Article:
NCCI Comments on the Draft NEEEF Bill

NCCI Comments on the Draft NEEEF Bill

The Chamber provided comments on the draft NEEEF Bill. The table below summarizes our understanding of the core empowerment pillars and our perceptions of both their costs and benefits. We recommended the exclusion of pillars one and pillar two of the Namibia Equitable Economic Empowerment Framework.

Indicator Beneficiary Description Assumptions Perceived Costs Perceived Benefits Net Cost Benefit
Economic Ownership Upper Class
Well-connected
Selling of Equity stakes to FDPs FDPs raises capital to pay for the stake in the company Disruptive and intrusive law
Lost FDI
Capital flight
Balance of payment pressures as foreigners sell out
Over-exposures banks and diversion of funding from pressing challenges of housing and SME financing.
Improved corporate activity Negative
Management control and employment equity Upper Class and Middle Class Racially representation on boards and top management and general employment Company follow their normal appointment process to appoint directors and executives
Employees are appointed on merit, companies remove ceilings in career advancement for previously disadvantaged persons
Requires formal racial classification and promotes racial polarization; blames white racism, brushes over complex causes of inter-racial inequality; erodes social trust and keeps focus on the past
Pushes some citizens in the cold
Brain drain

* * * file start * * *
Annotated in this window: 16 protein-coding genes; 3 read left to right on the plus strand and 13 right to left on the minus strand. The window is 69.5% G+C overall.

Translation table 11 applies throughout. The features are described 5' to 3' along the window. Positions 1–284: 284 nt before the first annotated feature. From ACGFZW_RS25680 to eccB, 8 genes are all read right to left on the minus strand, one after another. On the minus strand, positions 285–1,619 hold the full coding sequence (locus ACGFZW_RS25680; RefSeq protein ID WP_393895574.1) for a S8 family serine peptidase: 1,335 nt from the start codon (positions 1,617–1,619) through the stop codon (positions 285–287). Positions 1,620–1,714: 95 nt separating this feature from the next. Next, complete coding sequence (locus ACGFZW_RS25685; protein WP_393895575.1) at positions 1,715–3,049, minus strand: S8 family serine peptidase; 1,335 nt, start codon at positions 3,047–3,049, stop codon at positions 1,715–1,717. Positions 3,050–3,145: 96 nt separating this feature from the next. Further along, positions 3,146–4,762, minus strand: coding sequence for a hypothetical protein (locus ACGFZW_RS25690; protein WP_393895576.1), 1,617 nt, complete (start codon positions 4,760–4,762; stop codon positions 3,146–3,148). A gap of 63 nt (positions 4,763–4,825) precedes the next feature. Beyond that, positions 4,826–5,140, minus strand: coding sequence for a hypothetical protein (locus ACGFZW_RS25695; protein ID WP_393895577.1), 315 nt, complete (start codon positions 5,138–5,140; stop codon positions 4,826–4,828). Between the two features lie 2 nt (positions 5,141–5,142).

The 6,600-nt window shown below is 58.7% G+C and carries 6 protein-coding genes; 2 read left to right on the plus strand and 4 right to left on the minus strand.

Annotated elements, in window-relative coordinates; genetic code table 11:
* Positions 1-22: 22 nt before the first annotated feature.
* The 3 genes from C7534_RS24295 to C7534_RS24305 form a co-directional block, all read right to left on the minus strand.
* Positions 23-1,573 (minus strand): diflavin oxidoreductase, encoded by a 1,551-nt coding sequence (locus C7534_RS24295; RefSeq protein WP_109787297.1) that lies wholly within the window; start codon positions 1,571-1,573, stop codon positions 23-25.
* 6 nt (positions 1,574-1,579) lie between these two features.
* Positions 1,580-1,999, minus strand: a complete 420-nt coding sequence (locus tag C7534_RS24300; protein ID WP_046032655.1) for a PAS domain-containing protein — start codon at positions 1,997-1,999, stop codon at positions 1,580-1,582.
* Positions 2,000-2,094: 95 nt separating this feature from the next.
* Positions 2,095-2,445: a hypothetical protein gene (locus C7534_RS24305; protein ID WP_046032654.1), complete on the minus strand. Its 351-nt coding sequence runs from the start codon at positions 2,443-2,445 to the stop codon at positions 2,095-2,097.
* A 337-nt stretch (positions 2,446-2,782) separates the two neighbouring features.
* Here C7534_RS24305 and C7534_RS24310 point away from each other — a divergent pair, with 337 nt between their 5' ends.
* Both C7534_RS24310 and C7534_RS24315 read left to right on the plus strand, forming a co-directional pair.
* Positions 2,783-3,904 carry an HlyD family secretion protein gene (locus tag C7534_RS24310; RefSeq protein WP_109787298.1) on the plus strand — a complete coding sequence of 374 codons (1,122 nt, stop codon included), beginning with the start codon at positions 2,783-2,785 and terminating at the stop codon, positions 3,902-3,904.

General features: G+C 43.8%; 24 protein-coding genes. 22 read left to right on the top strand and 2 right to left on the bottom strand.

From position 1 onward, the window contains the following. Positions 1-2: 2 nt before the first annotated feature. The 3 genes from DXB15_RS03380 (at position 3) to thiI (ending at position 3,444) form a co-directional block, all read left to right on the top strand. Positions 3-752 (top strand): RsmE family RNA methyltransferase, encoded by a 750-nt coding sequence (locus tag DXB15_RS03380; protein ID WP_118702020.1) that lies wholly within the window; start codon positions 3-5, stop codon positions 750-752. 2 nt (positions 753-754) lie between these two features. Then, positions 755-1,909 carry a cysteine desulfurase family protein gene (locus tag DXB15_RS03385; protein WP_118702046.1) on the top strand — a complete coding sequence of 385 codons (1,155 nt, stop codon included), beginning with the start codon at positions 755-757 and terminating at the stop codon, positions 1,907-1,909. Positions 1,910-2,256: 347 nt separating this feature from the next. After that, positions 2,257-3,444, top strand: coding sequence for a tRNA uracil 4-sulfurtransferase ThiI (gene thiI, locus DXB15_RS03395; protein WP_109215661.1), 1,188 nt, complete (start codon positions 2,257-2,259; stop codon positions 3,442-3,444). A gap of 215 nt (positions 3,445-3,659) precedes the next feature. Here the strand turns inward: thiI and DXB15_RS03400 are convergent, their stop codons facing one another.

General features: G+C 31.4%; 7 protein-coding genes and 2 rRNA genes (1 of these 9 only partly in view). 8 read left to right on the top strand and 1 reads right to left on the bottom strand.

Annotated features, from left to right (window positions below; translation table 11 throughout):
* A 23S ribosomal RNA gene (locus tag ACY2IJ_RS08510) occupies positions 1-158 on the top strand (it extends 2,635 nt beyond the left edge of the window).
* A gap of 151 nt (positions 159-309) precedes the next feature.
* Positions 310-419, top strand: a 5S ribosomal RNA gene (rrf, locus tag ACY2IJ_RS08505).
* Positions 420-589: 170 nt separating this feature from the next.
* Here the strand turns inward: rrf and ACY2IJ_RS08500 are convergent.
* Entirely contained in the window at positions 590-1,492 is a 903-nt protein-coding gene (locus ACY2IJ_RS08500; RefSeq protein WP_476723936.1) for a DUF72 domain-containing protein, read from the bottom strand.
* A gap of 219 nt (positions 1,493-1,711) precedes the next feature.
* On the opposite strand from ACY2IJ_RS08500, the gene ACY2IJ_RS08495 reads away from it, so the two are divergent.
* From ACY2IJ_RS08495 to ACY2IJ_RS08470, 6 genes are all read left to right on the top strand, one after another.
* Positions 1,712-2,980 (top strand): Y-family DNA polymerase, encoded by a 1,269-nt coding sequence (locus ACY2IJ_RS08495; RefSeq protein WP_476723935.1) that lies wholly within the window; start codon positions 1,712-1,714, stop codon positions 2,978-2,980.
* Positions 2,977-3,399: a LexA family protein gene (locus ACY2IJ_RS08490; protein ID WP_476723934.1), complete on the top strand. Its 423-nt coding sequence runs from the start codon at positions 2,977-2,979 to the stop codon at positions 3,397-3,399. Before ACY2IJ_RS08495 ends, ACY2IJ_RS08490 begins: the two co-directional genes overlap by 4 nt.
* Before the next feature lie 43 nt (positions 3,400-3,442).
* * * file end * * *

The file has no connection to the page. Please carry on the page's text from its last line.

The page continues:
divisive than cohesive
racial quotas add to inefficiency
Diversified and expanded network of opportunities. Gained experiences provides formerly disadvantaged wider opportunities
More diversified workforce
Negative
Human Resources and Skills Development Middle Class Skills development of racially disadvantaged employees Requires companies to invest in the training of formerly disadvantaged persons which includes core skills Increased labor costs An improved skillset, improved productivity Positive
Entrepreneurial development and marketing Middle Class Investing and supporting FDPs /entrepreneurs Enterprise development becomes an effective tool to create or improve a company’s upstream and downstream partners Sharing proprietary information
Need to invest in program, monitoring and control systems
Reduced Costs
Streamlined operations
Improved quality products or reduced defective products
More established businesses
Significant business partners, suppliers or clients
Positive
Corporate Social Responsibility Poor, Needy, Community Investing in the community Requires a company and its employees to be involved in the community Increase in cost of doing business and reduced cash-flow to owners Improved company positioning due to community involvement Positive
Read the NCCI Comments on NEEEF here.